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Trading Lessons

Lessons From The Latest 900% Spiker

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Written by Timothy Sykes
Updated 11/30/2023 10 min read

If you exclude the Magnificent Seven (Apple, Amazon, Alphabet, NVIDIA, Meta, Microsoft and Tesla) the S&P 500 is barely up this year…

However, that doesn’t mean there haven’t been plenty of opportunities…especially lately.

Between myself and XGPT, we’ve picked the single biggest winner in the market three out of the last four days!

BDRX went from $2.51 to a high of $8.81 over the weekend

RDHL which went from $1.03 to a high of $4.10 in two days

MINM which went from $0.79 to $10.28 in one day...

I’ve been getting tons of messages from students who have been nailing these trades.

Now, if you’re someone who is seeing these stocks pop off, but are unsure how to take advantage of them…I’ll walk you through why we’re seeing them and how to take action.

In A Traders Market You Must Be Hyper Focused

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Take away the Magnificent Seven and the market has barely budged this year.

Which means if you are trying to make money from trading you’ve got to be intentional.

In other words, you’ve got to constantly look around and ask yourself: What’s working in this market?

And over the last few months…nothing has worked better than trading short squeezes.

Take for example the ticker symbol MINM, which went from $0.79 to $10.28 in one day!

I got into this trade in the pre-market on a partial fill, buying 1,750 shares at $5.98 and closing them out at $6.81.

I spent approximately $10,465 in capital, and made back $1,452 in profits. 

Now, this was a scary trade for me because the stock was already up so much…

But thanks to VVOS the day before, I thought there was a chance the short squeeze could continue.

VVOS opened at $11.93 and went to a high of $48.79 on Wednesday.

And when a stock like VVOS catches fire…traders are on the hunt for the next one.

So why are we seeing so many short squeezes?

Why Short Squeezes are Proliferating

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Overconfidence of Short Sellers: Many short sellers enter the market with a belief that they have a superior understanding of stock valuations and market trends.

This overconfidence often leads them to overlook key risk factors, setting the stage for a short squeeze.

For example, when VVOS announced it received the first ever FDA 510(k) clearance for oral device treatment of severe obstructive sleep apnea, short sellers were quick to dismiss the news, focusing solely on the company’s need to raise capital.

However, they underestimated the market’s reaction to positive news, and the supply and demand dynamics,

Timing Mishaps: Trading isn’t just about having the right idea; it’s about having the right timing. Short sellers often lack this crucial element.

They might hold a strong thesis on a stock’s potential decline, but if they’re too early in their predictions, the stock can soar to new heights before eventually dropping, causing significant losses in the meantime.

Poor Risk Management: Short selling requires a robust risk management strategy, something many short sellers lack. They often take positions based on conviction rather than a balanced assessment of potential risks and rewards. This lack of risk management can result in catastrophic losses, especially in a market ripe for short squeezes.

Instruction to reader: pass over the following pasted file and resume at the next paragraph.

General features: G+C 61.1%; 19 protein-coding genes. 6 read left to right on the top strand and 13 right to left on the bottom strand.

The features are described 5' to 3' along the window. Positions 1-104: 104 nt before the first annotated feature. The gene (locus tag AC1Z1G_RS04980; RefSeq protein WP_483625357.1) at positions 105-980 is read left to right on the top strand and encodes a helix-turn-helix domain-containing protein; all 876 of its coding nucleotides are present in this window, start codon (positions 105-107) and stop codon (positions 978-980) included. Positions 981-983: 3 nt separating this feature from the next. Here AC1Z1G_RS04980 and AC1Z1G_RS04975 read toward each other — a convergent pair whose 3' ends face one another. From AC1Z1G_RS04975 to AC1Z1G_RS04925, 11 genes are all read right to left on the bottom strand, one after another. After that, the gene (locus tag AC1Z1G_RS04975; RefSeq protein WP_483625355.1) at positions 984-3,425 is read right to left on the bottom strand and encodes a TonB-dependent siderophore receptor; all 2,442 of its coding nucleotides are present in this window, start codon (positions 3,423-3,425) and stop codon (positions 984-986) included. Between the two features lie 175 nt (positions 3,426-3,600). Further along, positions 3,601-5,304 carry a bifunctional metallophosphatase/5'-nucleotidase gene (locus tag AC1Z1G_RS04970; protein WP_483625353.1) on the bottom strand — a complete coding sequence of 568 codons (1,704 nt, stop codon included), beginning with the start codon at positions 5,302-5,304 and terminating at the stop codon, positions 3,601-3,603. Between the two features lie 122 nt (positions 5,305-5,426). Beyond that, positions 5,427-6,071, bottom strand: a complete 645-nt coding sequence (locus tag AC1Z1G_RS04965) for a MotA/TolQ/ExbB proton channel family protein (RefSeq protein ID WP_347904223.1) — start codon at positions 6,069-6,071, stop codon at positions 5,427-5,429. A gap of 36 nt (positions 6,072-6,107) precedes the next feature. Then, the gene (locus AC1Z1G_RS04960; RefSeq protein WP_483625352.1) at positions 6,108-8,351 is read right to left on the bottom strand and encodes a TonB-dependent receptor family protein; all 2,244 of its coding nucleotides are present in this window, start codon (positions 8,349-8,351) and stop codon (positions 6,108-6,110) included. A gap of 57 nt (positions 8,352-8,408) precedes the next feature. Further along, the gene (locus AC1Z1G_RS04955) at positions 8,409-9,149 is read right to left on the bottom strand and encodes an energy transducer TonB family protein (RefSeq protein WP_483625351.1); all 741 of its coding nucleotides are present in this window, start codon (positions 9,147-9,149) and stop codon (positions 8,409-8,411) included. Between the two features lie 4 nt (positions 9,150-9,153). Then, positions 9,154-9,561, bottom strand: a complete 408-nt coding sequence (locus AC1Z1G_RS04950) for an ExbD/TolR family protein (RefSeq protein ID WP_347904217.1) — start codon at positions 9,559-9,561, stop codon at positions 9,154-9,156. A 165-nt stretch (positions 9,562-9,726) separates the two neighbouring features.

Understanding the Short Squeeze Environment

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The recent market scenario has been particularly conducive to short squeezes. Stocks like VVOS, MINM, and RDHL have all seen significant surges due to short squeezes. These movements are often driven by a combination of factors:

Market Sentiment: The general sentiment in the market can dramatically affect stock prices. When traders collectively begin to focus on certain stocks, especially those heavily shorted, it creates a ripe environment for a squeeze.

Catalysts: Events like positive earnings reports, favorable regulatory updates, or even influential social media posts can act as catalysts. These events often trigger rapid buying activity, catching short sellers off guard.

 

Market Dynamics: The current market has shown a tendency for rapid shifts. Stocks that were once easy shorts are now experiencing brutal short squeezes. This inverse market behavior demands a keen eye on trends and adaptability from traders.

Strategies for Navigating Short Squeezes

Taking Profits Early: In a market prone to short squeezes, it’s vital to take profits before they evaporate. This approach involves a careful balance of being opportunistic yet cautious.

Avoiding Overnight Holds: The unpredictability of the current market makes holding stocks overnight a risky strategy, especially for companies with weaker fundamentals.

Staying Informed on Trends: Keeping abreast of market trends and understanding the psychological drivers behind stock movements is crucial. This knowledge helps in anticipating market shifts and making informed trading decisions.

To better grasp these concepts make sure you study up on the 7 stock framework:

 

 

AI Can Help You Trade Short Squeezes More Efficiently

Spotting short squeezes isn’t incredibly difficult.

But developing a strategy and a game plan for trading them can be.

However, with the power of AI, specifically, XGPT, it has the potential to lead you to making better trading decisions.

Earlier this week it spotted a massive opportunity in RDHL…which went $1.03 to a high of $4.10 in two days.

As well as countless others…including CYTO yesterday which was up nearly 30%

If you would like to learn how to utilize AI in your trading to make faster, more informed, and potentially more profitable trades…

===> Click here to learn more about XGT

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🚨 Unleash Your Trading Potential in Today’s Volatile Market! 🚨

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If you’re dazzled by the recent jaw-dropping spikes in stocks like MINM, VVOS, and RDHL, and wondering how to spot and capitalize on these opportunities, then you can’t miss our next live training session.